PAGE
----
‘Back our plans or uncertainty will continue’
FAILURE to approve Education, Sport & Culture’s plans for the future of education will plunge it into uncertainty for years to come and see thousands of young people continuing to be schooled in facilities that would be seen as unacceptable in many communities far poorer than Guernsey, the committee has warned.
In an open letter published in the Guernsey Press today, president Matt Fallaize writes on behalf of the committee to address what it said was confusion about the investment in school and college buildings referred to in its policy letter on the future of Guernsey’s education system, which will be put before the States early next month.
ESC will ask for a total of £157m. to progress the work on its plans, of which £69m. is for the development of the two new colleges on the existing school sites at Baubigny and Les Beaucamps.
The letter gives a breakdown of how this figure was arrived at, adding that the remainder of the money ‘concerns much-needed improvement in digital infrastructure and services in schools and colleges and costs associated with transition to the new model of education’.
Much of the letter addresses the buildings currently being used and the need for them to be developed.
The committee said that the buildings currently used by the College of Further Education at Les Coutanchez were described as among the worst ever seen in the higher education sector by experienced advisors who examined them.
Despite improvements at La Mare de Carteret High and primary schools, the environment ‘is of a significantly lower quality than their peers in other schools’.
‘The Grammar School part of the building at Les Varendes is now 34 years old, albeit the Sixth Form Centre was opened in 2005,’ he said.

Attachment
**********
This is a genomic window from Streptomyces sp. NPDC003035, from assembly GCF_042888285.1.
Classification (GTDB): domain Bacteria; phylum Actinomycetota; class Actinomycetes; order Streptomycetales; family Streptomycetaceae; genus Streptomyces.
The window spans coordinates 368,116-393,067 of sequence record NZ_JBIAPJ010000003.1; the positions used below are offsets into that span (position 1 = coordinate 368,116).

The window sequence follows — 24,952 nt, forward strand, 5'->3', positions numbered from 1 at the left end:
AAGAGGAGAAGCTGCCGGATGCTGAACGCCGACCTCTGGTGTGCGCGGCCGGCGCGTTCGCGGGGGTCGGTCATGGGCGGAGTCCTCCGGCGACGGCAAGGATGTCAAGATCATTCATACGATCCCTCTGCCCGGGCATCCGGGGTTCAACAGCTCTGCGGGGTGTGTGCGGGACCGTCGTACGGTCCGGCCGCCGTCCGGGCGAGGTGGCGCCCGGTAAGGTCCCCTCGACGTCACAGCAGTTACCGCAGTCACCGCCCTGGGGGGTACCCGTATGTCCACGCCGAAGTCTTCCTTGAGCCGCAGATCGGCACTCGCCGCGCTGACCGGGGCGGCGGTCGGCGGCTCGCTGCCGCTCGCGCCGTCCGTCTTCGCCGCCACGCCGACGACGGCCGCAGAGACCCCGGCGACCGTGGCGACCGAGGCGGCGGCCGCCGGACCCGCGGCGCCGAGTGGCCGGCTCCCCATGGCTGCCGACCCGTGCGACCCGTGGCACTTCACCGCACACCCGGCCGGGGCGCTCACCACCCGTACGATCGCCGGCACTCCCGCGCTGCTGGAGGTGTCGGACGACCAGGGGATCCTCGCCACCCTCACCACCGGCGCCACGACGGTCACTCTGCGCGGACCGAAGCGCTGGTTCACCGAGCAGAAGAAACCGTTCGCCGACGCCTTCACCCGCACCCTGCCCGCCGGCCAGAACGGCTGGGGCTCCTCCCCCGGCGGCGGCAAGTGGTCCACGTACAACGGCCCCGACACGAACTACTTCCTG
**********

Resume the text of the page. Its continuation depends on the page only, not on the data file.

‘If it was to continue to be used as a school it would soon require significant investment of around £20m. Such works could only be carried out if the students were temporarily located to another site which would cause considerable disruption to the education of pupils as well as significant, but as yet unquantified, additional costs.’
ESC has tried to break what is described as an impasse in obtaining support for a major capital project and had worked with Policy & Resources to agree standards for the schools and colleges ahead of the debate.
This new approach needs to work. ‘Otherwise education will be plunged into further uncertainty for years to come and thousands of young people will continue to go to school or college in facilities which would be considered unacceptable in many communities far poorer than Guernsey.’
ESC added that, while the States were told that the cost of developing the Baubigny and Les Beaucamps sites would be about £100m, it is now estimated that it will cost between £63.6m. and £69m., while the cost of the new Guernsey Institute Building, for the combined College of FE, Institute of Health and Social Care Studies and the GTA, would be up to £47.5m. and not £67m. as initially thought.
Depending on whether the new La Mare de Carteret Primary School has a swimming pool and is two- or three-form entry, it will cost between £13.4m. and £22.4m.
‘If we do not invest in these improvements, far too many children and young people will continue to learn in a substandard environment and ongoing expenditure will be required to allow old buildings to remain open when they long ago ceased to be fit for purpose,’ says the committee.
‘We have provided substandard educational environments for too long.’
ESC open letter in full in the Voices section